- any group of four persons or things.
- an organized group of four singers or players.
- a musical composition for four voices or instruments.
Origin of quartet
Examples from the Web for quartet
And he, like the other men in the quartet of so-called “sure things,” delivers a stunning, awards-worthy performance in his film.Why Does Oscar Hate Young Men?
November 9, 2014
One outside-the-boxer posted the sheet music for Take 5, composed by Paul Desmond and performed by The Dave Brubeck Quartet.Most Creative ‘Net Neutrality’ Comments on the FCC Website
June 9, 2014
The quartet is presented with a pitcher of syrup, which the waiter advises we apply “temperately, but not timidly.”The Hunt for New Orleans’s Secret Dish
Jane & Michael Stern
April 6, 2014
Greengrass told the quartet they had the parts at Shutters Hotel in Santa Monica.Barkhad Abdi: From Limo Driver to Oscar Contender
February 23, 2014
The quartet noticed that island activity lessened that autumn (Japan surrendered on August 15) but refused to acknowledge defeat.The Week in Death: The Last to Surrender
January 19, 2014
The quartet in the Beebe store watched his departure from the windows.Galusha the Magnificent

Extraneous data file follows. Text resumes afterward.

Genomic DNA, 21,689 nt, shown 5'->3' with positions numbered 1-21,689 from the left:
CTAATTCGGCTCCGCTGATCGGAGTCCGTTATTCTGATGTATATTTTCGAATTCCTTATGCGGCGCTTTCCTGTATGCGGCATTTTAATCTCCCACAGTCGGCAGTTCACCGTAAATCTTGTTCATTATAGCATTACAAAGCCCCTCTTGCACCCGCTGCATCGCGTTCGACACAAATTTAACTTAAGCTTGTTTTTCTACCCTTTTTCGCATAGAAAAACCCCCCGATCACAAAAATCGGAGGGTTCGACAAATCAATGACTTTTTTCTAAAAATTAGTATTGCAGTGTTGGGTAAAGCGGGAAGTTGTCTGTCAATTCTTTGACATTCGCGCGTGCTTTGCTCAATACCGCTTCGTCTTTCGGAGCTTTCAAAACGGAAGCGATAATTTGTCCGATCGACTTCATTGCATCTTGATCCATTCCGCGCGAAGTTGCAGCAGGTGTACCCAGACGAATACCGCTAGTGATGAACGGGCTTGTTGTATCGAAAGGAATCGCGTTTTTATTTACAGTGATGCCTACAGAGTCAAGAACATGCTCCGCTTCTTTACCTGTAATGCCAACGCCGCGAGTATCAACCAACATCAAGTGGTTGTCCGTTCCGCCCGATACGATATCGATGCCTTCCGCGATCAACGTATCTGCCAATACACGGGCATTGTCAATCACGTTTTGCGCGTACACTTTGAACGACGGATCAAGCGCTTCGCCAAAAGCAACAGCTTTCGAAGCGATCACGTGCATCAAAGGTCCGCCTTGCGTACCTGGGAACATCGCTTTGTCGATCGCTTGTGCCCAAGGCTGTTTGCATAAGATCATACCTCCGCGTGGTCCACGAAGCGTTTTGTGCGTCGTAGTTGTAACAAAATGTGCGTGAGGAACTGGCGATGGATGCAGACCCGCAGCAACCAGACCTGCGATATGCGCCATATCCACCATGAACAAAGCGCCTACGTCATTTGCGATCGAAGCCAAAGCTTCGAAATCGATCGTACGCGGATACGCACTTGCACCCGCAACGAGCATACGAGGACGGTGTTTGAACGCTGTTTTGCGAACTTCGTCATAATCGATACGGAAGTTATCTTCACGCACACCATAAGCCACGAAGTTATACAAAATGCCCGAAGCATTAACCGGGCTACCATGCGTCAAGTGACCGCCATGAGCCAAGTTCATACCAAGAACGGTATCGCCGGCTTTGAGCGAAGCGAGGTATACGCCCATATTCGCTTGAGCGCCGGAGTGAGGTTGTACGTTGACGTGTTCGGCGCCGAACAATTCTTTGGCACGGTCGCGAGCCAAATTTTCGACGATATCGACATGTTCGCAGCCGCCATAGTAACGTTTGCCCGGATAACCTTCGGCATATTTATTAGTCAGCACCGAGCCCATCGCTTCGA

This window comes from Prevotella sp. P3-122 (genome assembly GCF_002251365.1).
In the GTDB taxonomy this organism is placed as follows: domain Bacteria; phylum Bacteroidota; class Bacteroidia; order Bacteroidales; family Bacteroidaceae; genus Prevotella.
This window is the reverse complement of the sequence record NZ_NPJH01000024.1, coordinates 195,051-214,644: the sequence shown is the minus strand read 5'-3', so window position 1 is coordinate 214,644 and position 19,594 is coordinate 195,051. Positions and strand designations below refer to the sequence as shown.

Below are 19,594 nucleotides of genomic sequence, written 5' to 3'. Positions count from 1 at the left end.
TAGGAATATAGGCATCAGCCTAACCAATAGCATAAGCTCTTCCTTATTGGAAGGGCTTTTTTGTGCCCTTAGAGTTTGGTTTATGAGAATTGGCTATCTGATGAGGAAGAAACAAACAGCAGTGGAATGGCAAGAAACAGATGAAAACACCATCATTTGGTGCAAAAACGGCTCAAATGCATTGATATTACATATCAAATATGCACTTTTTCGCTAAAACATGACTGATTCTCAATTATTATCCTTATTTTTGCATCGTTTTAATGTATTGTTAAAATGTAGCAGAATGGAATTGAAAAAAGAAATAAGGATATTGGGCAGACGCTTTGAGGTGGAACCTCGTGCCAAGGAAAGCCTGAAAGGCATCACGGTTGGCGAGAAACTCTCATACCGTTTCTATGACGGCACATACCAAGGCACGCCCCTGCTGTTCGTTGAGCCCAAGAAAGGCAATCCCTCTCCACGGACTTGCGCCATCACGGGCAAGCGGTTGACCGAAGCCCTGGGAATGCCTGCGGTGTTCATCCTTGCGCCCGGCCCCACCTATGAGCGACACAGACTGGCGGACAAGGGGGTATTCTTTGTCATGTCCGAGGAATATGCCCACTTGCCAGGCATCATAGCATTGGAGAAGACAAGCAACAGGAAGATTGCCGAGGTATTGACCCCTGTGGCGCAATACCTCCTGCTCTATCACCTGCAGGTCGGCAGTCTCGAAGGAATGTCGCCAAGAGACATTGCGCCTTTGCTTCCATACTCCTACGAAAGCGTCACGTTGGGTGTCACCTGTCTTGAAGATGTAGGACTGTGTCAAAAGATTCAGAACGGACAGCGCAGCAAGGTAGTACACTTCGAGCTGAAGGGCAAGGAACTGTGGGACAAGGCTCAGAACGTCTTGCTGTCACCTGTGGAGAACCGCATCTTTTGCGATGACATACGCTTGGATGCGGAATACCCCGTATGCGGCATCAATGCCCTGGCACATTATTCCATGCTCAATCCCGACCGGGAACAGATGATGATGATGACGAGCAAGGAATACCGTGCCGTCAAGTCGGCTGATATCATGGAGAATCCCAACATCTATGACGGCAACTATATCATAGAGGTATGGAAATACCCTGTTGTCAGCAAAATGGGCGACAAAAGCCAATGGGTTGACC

Joseph C. Lincoln
They sing a quartet, and with the most complete purity and melody.Strife and Peace
The other three members were tools over whom the quartet had obtained some hold.The Pit Prop Syndicate
Freeman Wills Crofts
And as he paused now to decide upon his program, he thought of that quartet.The Rich Little Poor Boy
The quartet had poor Blumpo down on his back and were kicking him as hard as they could.The Young Oarsmen of Lakeview
- a group of four singers or instrumentalists or a piece of music composed for such a groupSee string quartet
- any group of foura quartet of fast bowlers
Word Origin and History for quartet
1773, "musical composition for four instruments or voices," from French quartette, from Italian quartetto, diminutive of quarto "fourth," from Latin quartus "fourth" (see quart). Meaning "set of four singers or musical performers" is from 1814.
A group of four musicians or singers; also, a piece of music for four instruments or voices.